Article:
When Debt Falls Off the Radar of Significance

DH = Dear Husband
Every week before I post, with a couple of exceptions, I read my entry to DH to get his feedback.  For the first time, this week he gave it the thumbs down.  “I know what happened, and even I was confused,” he said.  “People won’t understand, and they’ll get bored.”  Believe it or not, I’ve come to appreciate his brutal honesty.  But I maintain the right to disagree.  And I do.  A crisis arose this week, the details of which I cannot disclose.  According to Dave Ramsey, the average household takes seven years to get out of debt.  Chances are, at least one crisis is going to take place in that period of time for any given household – a crisis that overtakes everything and pushes concerns about money and debt off the radar.  I believe it’s honest and of value for me to write about it.  But if I’m wrong, if you share DH’s opinion, please excuse me this once:
               There are times when money matters lose any significance.  Imagine, for instance, that your spouse goes to the clinic complaining of fatigue and that the doctor discovers a lump.  Or that you’re looking for a book in the room of your teenager, whose recent moodiness you thought was natural, and you find a stash of ecstasy pills under the bed.  Or that your sister calls you in fear of her husband – a man you’ve long considered a brother – because he’s been abusing her for years and things are escalating.  It’s none of the above, but you get the idea of the magnitude.
               Adrenaline takes over and you morph into a state of hyper focus and purpose.  Your plan of action is exactly what it should be, and you execute it with superhuman competence.  Only when the initial crisis is in hand are you overtaken by the cloud of shock.  Considerations of cheap parking or clever snack-packing to avoid purchases of food are not even remotely possible.  Every ounce of energy has to be channelled towards the monumental task of putting one foot in front of the other.  And it’s OK when you trip in your efforts to do so.  When you drive right into the median (no harm done) or when you can’t find the money you’ve just taken out of the bank machine because you’ve put it in the most unlikely compartment of your wallet.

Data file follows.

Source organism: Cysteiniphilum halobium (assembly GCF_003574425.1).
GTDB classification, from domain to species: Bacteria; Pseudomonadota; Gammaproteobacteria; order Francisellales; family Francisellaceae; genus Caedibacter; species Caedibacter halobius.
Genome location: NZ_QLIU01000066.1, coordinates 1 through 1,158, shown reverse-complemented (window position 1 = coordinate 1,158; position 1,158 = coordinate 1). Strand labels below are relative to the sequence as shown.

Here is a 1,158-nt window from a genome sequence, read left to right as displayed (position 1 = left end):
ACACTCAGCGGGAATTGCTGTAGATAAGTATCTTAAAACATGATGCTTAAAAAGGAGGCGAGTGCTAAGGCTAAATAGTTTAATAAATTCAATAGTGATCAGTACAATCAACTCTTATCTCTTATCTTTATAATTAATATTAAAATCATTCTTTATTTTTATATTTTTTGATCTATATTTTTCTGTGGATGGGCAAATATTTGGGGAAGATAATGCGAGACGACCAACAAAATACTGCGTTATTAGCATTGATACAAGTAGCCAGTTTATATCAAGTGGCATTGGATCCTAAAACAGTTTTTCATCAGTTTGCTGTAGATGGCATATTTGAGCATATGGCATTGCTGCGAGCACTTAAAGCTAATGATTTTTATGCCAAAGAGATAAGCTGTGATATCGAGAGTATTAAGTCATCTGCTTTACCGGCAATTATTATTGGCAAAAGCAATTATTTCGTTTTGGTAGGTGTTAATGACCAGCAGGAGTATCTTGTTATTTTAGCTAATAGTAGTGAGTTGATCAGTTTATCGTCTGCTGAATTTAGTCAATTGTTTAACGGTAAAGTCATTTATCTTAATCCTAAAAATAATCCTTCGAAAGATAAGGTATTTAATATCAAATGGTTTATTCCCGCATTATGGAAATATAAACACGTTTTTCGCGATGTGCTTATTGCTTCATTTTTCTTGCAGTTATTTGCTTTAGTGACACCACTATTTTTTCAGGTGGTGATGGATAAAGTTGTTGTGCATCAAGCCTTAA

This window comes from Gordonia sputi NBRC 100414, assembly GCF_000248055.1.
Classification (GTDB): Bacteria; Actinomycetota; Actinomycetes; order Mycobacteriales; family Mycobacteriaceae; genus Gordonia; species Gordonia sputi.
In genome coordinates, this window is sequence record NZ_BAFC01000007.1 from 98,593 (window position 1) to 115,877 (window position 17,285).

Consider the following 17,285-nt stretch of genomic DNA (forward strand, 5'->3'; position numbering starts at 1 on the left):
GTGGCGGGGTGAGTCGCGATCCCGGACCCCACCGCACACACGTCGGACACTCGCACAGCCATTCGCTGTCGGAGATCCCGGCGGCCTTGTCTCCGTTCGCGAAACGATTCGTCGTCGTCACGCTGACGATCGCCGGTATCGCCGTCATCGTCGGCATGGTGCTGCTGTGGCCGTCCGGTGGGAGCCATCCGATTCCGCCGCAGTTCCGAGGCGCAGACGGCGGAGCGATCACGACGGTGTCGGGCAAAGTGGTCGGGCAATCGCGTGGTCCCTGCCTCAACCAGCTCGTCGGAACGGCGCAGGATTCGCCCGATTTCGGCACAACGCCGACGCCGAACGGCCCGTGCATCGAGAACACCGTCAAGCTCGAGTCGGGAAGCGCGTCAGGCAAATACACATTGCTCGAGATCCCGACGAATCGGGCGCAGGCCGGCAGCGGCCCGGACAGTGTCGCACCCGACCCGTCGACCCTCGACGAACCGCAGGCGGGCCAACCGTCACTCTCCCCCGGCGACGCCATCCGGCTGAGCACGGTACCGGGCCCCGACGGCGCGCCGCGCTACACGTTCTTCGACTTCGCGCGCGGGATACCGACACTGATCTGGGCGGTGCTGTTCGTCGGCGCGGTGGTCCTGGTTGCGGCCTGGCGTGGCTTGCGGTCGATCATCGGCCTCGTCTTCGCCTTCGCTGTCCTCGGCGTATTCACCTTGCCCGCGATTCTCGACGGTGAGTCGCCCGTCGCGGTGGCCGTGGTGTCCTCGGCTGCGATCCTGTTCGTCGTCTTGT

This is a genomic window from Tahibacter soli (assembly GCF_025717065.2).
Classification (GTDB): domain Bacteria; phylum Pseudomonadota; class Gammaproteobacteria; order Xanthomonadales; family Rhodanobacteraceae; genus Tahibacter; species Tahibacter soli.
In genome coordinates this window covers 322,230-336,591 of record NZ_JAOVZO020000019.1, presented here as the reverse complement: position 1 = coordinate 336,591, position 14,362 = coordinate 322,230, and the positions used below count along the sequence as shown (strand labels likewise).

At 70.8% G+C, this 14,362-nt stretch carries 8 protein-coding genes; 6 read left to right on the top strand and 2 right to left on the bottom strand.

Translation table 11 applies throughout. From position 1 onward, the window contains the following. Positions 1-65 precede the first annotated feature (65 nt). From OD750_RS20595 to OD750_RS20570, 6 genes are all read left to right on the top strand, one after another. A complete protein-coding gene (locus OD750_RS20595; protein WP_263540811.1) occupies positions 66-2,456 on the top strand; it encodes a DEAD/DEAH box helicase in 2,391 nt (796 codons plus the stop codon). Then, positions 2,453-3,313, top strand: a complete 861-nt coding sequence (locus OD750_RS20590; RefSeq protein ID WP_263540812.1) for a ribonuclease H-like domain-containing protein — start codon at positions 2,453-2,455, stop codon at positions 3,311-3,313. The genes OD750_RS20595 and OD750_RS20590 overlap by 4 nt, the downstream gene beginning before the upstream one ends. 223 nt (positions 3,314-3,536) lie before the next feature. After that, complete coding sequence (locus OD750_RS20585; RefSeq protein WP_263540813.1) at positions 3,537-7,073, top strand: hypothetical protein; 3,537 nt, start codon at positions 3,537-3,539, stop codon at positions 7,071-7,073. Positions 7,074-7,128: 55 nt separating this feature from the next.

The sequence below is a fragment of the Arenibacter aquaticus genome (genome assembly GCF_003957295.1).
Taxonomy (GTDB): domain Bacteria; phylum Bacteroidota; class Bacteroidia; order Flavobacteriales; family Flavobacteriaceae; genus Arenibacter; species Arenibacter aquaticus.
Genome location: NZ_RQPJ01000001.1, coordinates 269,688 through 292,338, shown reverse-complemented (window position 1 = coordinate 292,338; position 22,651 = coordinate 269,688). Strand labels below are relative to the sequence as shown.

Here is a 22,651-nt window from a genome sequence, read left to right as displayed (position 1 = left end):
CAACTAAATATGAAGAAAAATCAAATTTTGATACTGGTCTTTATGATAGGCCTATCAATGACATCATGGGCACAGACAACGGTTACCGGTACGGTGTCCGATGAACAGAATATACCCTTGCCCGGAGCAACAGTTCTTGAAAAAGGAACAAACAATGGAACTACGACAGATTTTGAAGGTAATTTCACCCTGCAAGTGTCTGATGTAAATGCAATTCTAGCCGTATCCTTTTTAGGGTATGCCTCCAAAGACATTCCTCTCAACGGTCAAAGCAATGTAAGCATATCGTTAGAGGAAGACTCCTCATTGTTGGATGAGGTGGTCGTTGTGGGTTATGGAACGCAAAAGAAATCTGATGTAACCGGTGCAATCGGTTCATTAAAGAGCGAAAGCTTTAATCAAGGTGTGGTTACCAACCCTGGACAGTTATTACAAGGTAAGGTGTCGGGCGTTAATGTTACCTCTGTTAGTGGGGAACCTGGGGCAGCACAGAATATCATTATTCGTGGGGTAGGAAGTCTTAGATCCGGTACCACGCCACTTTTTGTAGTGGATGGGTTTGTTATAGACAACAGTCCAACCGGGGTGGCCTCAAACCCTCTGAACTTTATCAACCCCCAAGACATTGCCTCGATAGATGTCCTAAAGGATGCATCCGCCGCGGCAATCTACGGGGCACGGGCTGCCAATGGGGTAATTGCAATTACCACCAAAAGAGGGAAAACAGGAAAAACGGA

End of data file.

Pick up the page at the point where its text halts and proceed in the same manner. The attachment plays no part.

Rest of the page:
But this is a blog about financial management and debt repayment, and now that I’m able to step back a bit, I can see manifestations of the change in habits that we’ve adopted over the last few months.   I’ve been a long way from pristine.  My stoic resistance to buying treats gave way to a flood of Band-Aid spending.  Chicken wings, panini, donairs.  Egg rolls for everyone.  More Tim Hortons than I can count.  I knew even as I purchased that I was investing in the superficial for short-term feel-good value.  And I knew that it was OK to do so.  I can tell you that at an earlier chapter of my life, I would have invested more heavily in more lavish distractions.  A shopping spree perhaps.  Or an impulsive week-end trip.  We’ll only spend so much money on Band-Aids now – and that’s on automatic pilot, not conscious willpower.  Improved habits keep working even when you’re not thinking.  Even when you couldn’t care less about them.  They’re habits.
The cloud is thinning out.  I have returned to work and have found myself able to function – even to engage in joking banter with staff and students.  I can drive without incident.  At home, we’re making birthday plans and Christmas plans.  Once again we bear in mind such things as the discount hours when turning on the washing machine.  
I can honestly say that my outlook is one of hope.  As Leonard Cohen wrote so insightfully in “Athem”, “There is a crack, a crack in everything /  That’s how the light gets in.”  I don’t think I know anyone who hasn’t at some point or other in their lives suffered a shattering blow.  If we handle these times poorly – if we draw tightly into ourselves in defensive fear or anger– we keep the light out and become bitter.  But if we handle them well, with hearts that are vulnerable but open, the light reaches us powerfully, and we become better – more compassionate; more patient; more understanding; more loving and wise.  We become richer in the way that matters most.

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